Black Perspectives is excited to announce our return from our annual summer break. We have excellent essays, interviews, roundtables, and forums planned for the coming weeks and months from both new and returning scholars and writers. We have made several changes to our editing team as well as added talented new writers to our ever-growing list of contributors. Continue reading below to learn more about this year’s Black Perspectives team.
We’re excited to announce this year’s additions to our editing team at Black Perspectives. They will join our existing editors who organize, edit, and facilitate content on a daily basis. Please join us in welcoming these new editors to the team!
J.T. Roane returns this year as Senior Editor. Roane is an Assistant Professor of Africana Studies at Arizona State University. Roane is broadly concerned about matters of geography, sexuality, and religion in relation to Black communities. He is at work on a manuscript, Dark Agoras: Insurgent Black Social Life and the Politics of Place in Philadelphia, which historicizes multiple modes of insurgent spatial assemblage Black communities articulated in Philadelphia in the second half of the twentieth. Follow him on Twitter @JTRoane.
Sasha Turner begins this new season as a Senior Editor, joining J.T. Roane. Turner is Associate Professor of History at Quinnipiac University where she teaches courses on the Caribbean and the African Diaspora, women, piracy, colonialism, and slavery. She is the author of Contested Bodies: Pregnancy, Childrearing, and Slavery in Jamaica, which examines the struggles for control over biological reproduction and how central childbearing was to the organization of plantation work, the care of slaves, and the development of their culture. She completed a PhD at Cambridge University. Her research on gender, race, and the body — and women, children, and emotions — has been published in the Journal of Women’s History, Slavery and Abolition, and Caribbean Studies and has been supported by Rutgers University Race, Ethnicity, and Gender Studies Fellowship; Washington University in St. Louis African and African American Studies Fellowship; and the Richards Civil War Era Center and Africana Research Center Fellowship at the Pennsylvania State University. She is currently conducting research on her new book project, tentatively titled, Slavery, Emotions, and Gendered Power as a Fellow at Yale University’s Gilder Lehrman Center for the Study of Slavery, Resistance, and Abolition. Follow her on Twitter @drsashaturner.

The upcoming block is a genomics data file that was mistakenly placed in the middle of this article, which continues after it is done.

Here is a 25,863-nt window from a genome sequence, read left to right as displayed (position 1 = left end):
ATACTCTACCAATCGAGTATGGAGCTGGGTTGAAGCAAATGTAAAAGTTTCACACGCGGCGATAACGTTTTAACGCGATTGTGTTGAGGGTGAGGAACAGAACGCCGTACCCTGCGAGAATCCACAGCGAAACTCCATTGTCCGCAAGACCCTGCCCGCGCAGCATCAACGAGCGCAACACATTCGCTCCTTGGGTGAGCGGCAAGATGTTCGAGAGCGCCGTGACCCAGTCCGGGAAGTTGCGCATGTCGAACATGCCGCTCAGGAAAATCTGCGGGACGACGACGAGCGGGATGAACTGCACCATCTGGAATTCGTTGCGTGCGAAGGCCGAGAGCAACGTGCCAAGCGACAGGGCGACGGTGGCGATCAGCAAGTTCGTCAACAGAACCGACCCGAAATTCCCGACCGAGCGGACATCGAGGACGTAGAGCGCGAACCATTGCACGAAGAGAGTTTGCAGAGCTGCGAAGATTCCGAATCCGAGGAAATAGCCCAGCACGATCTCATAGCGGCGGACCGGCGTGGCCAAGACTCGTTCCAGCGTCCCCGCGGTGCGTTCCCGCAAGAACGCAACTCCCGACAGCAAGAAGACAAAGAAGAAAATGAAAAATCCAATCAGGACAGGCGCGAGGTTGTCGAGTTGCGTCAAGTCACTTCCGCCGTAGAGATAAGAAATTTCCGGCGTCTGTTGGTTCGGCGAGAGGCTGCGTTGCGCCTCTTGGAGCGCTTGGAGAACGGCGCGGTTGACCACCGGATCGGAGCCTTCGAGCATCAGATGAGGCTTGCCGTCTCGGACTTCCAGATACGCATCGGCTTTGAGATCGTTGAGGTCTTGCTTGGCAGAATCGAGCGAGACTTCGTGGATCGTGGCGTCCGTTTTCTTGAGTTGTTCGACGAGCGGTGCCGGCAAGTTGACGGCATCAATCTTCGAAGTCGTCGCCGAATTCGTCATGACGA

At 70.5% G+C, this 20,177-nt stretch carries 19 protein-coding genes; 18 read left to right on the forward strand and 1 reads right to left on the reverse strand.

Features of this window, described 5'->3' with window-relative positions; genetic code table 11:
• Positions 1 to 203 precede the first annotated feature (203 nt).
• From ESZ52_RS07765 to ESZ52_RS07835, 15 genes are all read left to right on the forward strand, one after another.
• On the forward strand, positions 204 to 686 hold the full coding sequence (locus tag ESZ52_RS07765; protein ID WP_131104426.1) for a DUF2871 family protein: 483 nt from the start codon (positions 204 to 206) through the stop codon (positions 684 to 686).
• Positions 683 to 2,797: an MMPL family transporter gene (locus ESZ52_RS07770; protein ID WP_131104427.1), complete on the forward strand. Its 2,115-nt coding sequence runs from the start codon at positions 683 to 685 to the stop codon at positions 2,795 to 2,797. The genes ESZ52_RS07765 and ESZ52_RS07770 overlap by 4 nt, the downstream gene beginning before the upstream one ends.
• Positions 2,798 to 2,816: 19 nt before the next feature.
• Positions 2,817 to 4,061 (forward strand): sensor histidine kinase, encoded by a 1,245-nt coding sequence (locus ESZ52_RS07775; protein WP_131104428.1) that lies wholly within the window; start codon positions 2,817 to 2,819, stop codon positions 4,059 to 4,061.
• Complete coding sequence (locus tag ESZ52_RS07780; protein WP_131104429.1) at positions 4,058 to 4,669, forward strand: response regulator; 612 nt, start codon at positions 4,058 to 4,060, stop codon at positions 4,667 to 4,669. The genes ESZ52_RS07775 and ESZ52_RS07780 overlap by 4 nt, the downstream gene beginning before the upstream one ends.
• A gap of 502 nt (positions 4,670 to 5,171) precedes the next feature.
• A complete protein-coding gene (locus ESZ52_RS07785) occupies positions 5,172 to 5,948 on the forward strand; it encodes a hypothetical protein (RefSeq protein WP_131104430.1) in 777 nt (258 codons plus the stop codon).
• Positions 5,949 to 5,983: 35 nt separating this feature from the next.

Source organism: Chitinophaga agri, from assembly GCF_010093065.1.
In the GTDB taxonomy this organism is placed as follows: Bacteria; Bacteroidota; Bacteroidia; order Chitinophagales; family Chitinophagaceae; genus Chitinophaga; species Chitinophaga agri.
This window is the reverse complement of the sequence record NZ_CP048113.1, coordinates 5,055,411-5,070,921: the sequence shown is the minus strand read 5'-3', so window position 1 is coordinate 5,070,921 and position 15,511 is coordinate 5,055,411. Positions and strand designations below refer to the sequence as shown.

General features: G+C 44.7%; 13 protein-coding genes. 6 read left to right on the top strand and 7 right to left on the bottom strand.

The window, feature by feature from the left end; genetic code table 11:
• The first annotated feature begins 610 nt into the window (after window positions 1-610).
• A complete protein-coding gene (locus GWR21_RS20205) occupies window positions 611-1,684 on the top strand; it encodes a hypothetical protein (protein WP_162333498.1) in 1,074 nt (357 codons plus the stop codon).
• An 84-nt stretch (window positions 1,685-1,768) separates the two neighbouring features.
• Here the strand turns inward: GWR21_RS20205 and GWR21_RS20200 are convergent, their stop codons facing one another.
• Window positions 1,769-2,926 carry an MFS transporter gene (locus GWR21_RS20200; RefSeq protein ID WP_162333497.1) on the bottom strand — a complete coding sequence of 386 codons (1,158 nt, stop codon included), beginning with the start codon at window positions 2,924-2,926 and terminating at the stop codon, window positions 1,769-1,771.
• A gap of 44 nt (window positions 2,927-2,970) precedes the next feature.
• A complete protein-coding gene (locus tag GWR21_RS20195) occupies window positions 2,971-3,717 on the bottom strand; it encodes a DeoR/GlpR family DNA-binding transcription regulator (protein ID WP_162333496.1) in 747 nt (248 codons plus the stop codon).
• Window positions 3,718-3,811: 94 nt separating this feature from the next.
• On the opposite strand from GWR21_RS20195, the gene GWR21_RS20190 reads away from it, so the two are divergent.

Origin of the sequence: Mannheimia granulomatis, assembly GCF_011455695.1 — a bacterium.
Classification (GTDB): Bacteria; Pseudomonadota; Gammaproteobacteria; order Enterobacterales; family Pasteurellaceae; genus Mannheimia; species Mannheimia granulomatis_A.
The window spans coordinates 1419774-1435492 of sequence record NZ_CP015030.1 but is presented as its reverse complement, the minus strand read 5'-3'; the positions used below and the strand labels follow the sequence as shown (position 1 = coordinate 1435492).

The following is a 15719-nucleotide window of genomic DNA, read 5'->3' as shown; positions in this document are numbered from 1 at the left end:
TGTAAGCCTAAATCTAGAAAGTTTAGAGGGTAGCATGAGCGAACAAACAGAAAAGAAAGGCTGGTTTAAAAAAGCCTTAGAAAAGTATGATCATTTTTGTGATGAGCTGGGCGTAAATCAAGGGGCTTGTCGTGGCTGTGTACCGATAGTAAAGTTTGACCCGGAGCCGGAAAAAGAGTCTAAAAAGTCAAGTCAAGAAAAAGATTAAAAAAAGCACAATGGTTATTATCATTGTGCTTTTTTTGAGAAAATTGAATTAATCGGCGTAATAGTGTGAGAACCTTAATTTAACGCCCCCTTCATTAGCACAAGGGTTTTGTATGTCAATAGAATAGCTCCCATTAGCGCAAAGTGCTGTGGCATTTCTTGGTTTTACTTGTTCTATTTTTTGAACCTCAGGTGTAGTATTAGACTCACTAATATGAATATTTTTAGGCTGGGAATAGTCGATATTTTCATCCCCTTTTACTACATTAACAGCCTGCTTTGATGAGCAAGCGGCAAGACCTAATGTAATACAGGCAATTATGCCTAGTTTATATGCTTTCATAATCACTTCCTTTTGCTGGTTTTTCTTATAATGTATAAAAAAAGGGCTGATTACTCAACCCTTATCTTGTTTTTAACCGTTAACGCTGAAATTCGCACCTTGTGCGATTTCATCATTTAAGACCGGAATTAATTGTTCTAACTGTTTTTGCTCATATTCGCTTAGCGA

Julius B. Fleming, Jr. joins Black Perspectives this year as an Associate Editor, joining existing Associate Editor Guy Emerson Mount. Fleming is an Assistant Professor of English at the University of Maryland, College Park. Specializing in African Diasporic literatures and cultures, he has particular interests in performance studies, decolonial theory, visual culture, diaspora, and medicine—especially where they intersect with race, gender, and sexuality. Julius is currently completing his first book manuscript, tentatively entitled “Black Patience: Performance and the Civil Rights Movement.” His work appears in Callaloo, American Literary History, Text and Performance Quarterly, The James Baldwin Review, and The Southern Quarterly. Currently serving as an Associate Editor of Callaloo: A Journal of African Diaspora Arts and Letters, he has been awarded fellowships from the Mellon Foundation, the Woodrow Wilson Foundation, the Social Science Research Council, and the University of Virginia’s Carter G. Woodson Institute. In 2018, Julius received the Emerging Scholar Award from the Comparative and International Education Society. Follow him on Twitter @juliusflemingjr.
Clayton Finn begins this year as Managing Editor. Finn is a PhD student at the University of Pittsburgh. He holds a BA in African American Studies and an MA in American Studies from California State University, Fullerton. His research explores the intersections of culture, race, and identity with specific focus on how early-twentieth-century respectability politics impacted Black art and activism, particularly relating to notions of gender and sexuality. He is committed to making academic scholarship more accessible to a broader public. Finn currently does editorial work for multiple social justice and history-focused publications and was previously an Assistant Editor at Black Perspectives. Follow him on Twitter @claytontfinn.